Biden lays out plan to combat covid in first 100 days, including requiring masks on interstate buses, trains

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President-elect Joe Biden Tuesday laid out a three-point plan to begin defeating the coronavirus pandemic during his first 100 days in office, saying he will sign an executive order the day he is sworn in to require Americans to wear masks on buses and trains crossing state lines, as well as in federal buildings.

Biden also pledged to distribute at least 100 million vaccines during that time, singling out educators, who he said should get shots “as soon as possible” after they are given first, under current plans, to health workers and people who live and work in long-term care facilities. He did not specify whether he meant 100 million doses or vaccinating that many people. The two vaccines nearing approval both require two doses.

The other goal of his 100-day plan, Biden said, is to enable “the majority of our schools” to reopen within that time horizon and to remain open. He called on Congress to devote the funding needed to make it safe to students and teachers to return to classrooms.

The president-elect set out these initial priorities for the pandemic he regards as his top priority in remarks in Wilmington, Del., during which he introduced seven members of the team he has chosen to lead the government’s response and to weigh other changes to the nation’s health-care system.

They include California Attorney General Xavier Becerra (D), his nominee as secretary for the Department of Health and Human Services — a former 12-term House member who is the first Latino and the first top state legal official ever chosen for that role.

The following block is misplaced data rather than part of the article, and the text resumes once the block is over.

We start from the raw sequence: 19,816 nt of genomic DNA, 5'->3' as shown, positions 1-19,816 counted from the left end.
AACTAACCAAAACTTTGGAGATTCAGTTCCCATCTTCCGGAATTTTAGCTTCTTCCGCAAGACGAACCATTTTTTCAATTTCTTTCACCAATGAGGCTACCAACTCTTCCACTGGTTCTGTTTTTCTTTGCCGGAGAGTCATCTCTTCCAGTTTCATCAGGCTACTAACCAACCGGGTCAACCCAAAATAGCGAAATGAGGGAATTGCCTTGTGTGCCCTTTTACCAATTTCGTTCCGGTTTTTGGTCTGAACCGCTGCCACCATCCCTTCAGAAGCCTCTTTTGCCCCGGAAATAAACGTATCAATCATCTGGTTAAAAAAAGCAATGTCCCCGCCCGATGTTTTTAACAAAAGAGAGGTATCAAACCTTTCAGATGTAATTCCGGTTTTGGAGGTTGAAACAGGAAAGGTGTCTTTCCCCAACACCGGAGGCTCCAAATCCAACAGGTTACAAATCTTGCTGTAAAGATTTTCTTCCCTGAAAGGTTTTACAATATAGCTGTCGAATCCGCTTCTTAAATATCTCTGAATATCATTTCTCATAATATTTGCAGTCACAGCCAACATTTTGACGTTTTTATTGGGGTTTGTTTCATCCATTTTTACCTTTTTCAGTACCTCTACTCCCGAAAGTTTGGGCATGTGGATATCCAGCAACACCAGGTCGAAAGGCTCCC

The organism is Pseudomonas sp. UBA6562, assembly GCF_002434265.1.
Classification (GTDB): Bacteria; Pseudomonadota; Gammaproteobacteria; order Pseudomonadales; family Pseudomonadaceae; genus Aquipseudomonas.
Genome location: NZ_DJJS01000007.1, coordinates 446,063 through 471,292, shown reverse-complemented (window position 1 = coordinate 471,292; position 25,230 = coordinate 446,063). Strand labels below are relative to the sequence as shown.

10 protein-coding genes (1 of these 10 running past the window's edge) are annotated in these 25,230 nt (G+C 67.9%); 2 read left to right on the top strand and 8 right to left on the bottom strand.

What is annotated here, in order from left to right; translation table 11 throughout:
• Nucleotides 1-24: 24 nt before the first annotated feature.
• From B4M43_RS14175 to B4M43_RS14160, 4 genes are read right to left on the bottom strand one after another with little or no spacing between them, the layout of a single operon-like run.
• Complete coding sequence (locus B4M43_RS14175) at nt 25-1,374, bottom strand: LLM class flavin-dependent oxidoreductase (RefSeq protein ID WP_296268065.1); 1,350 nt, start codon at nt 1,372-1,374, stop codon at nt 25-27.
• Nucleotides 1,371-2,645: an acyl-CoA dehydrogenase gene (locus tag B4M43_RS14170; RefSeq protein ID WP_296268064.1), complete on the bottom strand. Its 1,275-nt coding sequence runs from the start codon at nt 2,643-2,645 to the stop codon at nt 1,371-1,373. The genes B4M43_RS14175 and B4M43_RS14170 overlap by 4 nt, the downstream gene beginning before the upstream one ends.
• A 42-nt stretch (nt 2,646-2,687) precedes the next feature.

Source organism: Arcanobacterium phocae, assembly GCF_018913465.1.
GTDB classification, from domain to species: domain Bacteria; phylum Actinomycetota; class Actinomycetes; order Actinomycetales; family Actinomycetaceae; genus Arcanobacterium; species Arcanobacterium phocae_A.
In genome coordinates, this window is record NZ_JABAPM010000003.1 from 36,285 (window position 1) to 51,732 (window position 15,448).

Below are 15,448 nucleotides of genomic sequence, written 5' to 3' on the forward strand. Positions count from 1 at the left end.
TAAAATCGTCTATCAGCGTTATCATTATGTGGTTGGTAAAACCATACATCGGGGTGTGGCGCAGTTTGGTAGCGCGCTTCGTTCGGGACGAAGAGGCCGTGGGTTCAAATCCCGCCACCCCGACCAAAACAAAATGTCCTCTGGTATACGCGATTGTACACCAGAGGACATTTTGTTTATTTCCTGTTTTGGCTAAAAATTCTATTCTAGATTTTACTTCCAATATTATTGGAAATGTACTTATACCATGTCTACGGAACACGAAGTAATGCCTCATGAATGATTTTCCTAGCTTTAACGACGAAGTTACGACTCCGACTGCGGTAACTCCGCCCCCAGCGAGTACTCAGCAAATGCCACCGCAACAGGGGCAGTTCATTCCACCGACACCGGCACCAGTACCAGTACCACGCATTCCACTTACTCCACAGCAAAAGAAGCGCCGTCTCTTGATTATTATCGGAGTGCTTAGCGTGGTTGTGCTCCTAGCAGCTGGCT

Biden has said often and urgently that Americans should wear masks, and he reiterated Tuesday that he would work with mayors and governors, encouraging them to impose mandates regarding face-coverings in their jurisdictions. But his remarks were the first time he committed to signing an executive order to require masks “wherever possible” in venues under federal authority.

His vaccine goal came a day after The Post reported that federal officials may be unable buy more than their first 100 million vaccine doses from Pfizer and BioNTech, the drug companies whose vaccine is first in line for federal clearance, until late June or July, because other countries have been buying it. Like Pfizer, Moderna has already contracted to deliver its first 100 million doses to the U.S. government. As with Pfizer’s vaccine, those doses will become available as soon as its vaccine is cleared by federal regulators.

Biden did not specifically address the possibility that fewer doses may be available for the first months of next year than has been anticipated.

He acknowledged that those actions will not end the pandemic, saying “we will still have much to do in the year ahead, and sadly, much difficulty, too. We will be far, far from done.
“Yet,” he said, “it is possible that after 100 days, we will be much farther along in the fight against the pandemic.”

Matt Viser contributed to this story.

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